If you find yourself in a situation where you need to sell the house, but your partner simply refuses to make it happen, it is possible to make sure it does happen, but it’s not always an easy situation to be in. If you talk to your partner initially, you have a far better chance of resolving the situation without going to court, but that’s not always going to be the case. Instead, your only option eventually may be to work through the courts to get your house sold.
Still, have questions about selling a house after the relationship between two co-owners is over? These quick answers may be helpful!
My Partner Is Ignoring A Court Order To Sell Our House. What Can I Do?
If you already have a court order to sell a jointly owned home, and your partner is ignoring that order, all you can do is let your solicitor know so that the two of you can return to court. In most cases, if there’s already a court order involved in that sale, the judge will usually ensure the sale moves forward, and your partner will suffer at least some consequences for ignoring that court order.
We’re Divorcing! I Want To Move Out, But Can’t Afford It In The UK! What Should I Do?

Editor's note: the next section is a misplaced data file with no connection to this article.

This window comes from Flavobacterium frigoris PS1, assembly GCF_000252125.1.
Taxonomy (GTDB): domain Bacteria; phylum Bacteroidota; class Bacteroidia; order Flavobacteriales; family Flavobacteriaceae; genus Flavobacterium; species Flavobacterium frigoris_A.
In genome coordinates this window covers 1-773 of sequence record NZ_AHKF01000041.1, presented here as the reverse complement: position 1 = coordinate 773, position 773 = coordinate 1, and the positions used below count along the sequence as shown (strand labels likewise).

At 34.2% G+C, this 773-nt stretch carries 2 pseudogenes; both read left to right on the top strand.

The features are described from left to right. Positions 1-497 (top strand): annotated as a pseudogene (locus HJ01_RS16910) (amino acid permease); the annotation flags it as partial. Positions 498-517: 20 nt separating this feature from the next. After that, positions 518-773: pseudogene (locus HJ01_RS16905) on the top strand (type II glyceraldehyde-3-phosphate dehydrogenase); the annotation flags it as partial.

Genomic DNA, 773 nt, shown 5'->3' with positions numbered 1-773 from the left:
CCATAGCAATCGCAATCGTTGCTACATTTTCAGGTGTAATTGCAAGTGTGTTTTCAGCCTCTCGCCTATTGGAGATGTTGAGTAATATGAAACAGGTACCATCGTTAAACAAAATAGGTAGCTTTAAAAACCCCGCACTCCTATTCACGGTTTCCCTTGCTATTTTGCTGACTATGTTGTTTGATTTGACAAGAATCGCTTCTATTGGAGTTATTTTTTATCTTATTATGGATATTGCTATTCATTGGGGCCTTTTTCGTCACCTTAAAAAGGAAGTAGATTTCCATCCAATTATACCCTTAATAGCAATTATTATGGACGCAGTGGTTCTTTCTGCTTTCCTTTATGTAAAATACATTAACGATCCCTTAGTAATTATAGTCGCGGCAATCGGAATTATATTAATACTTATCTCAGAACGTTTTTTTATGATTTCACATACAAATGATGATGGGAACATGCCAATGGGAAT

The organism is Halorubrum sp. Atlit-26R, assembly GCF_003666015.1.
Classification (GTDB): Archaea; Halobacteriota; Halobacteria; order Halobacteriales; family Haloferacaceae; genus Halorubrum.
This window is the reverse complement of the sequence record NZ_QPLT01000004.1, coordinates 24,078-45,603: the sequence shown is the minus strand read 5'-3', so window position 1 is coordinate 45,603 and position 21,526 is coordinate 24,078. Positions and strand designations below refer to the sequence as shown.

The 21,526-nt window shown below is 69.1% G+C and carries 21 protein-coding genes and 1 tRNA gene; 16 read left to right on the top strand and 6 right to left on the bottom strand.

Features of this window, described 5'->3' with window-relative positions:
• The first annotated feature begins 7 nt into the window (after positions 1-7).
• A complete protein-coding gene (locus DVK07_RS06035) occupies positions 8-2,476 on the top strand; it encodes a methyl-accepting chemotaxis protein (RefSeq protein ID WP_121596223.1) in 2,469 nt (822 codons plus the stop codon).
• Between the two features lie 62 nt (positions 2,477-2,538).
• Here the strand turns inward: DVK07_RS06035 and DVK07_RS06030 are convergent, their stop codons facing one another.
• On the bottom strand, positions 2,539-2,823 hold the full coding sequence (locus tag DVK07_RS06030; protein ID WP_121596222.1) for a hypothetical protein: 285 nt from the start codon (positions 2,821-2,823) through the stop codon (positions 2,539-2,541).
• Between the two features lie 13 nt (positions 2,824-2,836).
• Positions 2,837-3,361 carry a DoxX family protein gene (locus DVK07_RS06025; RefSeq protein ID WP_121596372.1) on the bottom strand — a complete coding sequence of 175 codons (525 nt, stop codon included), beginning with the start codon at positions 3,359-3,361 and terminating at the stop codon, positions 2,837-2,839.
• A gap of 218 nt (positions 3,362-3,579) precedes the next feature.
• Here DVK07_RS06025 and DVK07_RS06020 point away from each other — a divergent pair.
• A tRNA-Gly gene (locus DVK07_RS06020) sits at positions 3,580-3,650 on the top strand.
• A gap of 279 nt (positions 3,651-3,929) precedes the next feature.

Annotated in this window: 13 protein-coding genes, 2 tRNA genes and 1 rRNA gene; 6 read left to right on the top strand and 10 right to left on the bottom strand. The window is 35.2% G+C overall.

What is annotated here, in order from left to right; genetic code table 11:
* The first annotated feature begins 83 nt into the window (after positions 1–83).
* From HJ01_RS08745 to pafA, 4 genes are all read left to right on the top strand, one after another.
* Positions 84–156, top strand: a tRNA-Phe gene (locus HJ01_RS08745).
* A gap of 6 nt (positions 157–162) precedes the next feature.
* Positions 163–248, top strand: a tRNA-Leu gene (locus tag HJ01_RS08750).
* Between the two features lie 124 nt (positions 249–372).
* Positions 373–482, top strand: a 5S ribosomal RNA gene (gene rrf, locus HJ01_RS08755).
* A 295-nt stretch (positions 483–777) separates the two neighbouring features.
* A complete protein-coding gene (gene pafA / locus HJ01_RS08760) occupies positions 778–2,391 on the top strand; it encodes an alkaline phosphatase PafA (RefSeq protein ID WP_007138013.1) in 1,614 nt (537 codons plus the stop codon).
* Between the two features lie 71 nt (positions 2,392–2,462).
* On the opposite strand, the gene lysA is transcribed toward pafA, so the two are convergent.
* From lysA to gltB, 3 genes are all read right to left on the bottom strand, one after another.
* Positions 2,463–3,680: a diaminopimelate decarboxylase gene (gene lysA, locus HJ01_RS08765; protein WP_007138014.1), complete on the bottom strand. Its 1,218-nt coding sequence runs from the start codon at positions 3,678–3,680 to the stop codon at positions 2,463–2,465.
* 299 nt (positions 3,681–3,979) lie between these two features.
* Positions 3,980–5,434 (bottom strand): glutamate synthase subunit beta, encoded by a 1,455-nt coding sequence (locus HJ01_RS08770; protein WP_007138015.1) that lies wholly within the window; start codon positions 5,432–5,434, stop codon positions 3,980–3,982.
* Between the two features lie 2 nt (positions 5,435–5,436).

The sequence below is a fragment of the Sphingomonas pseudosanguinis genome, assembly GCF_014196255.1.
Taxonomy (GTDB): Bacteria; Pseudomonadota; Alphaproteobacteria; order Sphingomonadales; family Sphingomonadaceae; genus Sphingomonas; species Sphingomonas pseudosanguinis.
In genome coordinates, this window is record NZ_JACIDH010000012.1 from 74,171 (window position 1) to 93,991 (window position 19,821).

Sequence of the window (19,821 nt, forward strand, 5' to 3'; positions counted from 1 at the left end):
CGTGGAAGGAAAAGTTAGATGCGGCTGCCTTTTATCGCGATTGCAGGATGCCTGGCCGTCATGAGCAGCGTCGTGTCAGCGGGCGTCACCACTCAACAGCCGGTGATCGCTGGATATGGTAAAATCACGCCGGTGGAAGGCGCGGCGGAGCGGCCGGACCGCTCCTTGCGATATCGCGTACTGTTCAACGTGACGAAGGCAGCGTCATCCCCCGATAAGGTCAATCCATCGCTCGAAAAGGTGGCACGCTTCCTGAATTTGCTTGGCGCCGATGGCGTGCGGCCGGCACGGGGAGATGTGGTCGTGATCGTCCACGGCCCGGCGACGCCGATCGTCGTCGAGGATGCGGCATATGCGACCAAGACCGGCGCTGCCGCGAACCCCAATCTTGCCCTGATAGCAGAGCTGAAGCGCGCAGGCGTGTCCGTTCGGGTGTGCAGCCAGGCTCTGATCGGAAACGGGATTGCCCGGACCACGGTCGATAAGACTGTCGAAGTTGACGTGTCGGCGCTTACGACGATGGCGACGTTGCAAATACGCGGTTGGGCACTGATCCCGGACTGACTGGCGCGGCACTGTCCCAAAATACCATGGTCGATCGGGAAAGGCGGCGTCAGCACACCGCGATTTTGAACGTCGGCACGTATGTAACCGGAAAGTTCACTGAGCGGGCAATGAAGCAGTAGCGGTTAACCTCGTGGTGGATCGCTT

If the two of you own property together, and you’d like to move out, but it’s just too pricey, there aren’t a lot of options for you. You can certainly talk to your partner to see if they’d like to sell so you can move on with your life, but if that’s not the case, really the only option is to talk to a solicitor to see if you can force them to sell the house so the two of you can split the proceeds.
I Own My House, And My Boyfriend Is Moving In. How Can I Protect My Asset?
If you’re looking to protect your asset so that it remains your sole property, just be sure your boyfriend isn’t listed on the deed to the house or on the mortgage. In most cases, even if the two of you break up at some point, that will help to ensure that he has absolutely no claim to your property. You should also document who makes the mortgage payment regularly and who pays for repairs and the like. As long as you can prove that it’s your asset and you’re financially responsible for it, the court will never award part of it to him.